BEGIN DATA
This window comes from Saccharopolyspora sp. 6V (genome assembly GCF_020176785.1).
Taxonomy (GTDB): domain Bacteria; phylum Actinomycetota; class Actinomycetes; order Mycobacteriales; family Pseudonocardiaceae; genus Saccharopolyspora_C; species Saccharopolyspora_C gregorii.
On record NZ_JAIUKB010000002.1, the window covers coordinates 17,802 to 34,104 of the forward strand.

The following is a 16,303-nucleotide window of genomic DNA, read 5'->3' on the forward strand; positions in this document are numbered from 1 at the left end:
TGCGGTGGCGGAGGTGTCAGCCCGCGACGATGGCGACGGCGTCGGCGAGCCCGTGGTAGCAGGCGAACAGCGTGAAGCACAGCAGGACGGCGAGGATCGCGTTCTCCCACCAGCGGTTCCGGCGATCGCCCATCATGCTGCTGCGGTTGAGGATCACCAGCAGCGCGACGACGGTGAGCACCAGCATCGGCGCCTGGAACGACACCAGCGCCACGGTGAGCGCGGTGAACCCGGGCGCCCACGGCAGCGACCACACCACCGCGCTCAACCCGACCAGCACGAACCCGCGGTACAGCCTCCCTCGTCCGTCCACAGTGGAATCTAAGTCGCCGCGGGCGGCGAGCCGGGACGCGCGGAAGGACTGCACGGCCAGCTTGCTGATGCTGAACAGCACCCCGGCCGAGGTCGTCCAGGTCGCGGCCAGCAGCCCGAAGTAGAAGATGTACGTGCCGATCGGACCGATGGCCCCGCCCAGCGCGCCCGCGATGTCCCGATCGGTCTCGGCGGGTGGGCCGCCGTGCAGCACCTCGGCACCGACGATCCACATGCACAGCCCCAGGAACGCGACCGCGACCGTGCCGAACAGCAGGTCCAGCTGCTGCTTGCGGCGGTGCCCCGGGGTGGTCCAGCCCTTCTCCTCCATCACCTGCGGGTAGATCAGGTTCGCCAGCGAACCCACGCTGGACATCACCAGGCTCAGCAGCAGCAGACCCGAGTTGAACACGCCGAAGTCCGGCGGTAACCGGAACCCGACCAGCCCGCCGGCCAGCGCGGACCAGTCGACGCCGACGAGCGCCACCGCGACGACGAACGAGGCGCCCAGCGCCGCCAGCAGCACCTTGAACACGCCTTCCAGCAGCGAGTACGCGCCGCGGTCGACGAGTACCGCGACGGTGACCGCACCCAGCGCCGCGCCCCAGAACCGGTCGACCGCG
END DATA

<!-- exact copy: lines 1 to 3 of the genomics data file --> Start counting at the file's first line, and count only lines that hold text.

This window comes from Saccharopolyspora sp. 6V (genome assembly GCF_020176785.1).
Taxonomy (GTDB): domain Bacteria; phylum Actinomycetota; class Actinomycetes; order Mycobacteriales; family Pseudonocardiaceae; genus Saccharopolyspora_C; species Saccharopolyspora_C gregorii.
On record NZ_JAIUKB010000002.1, the window covers coordinates 17,802 to 34,104 of the forward strand.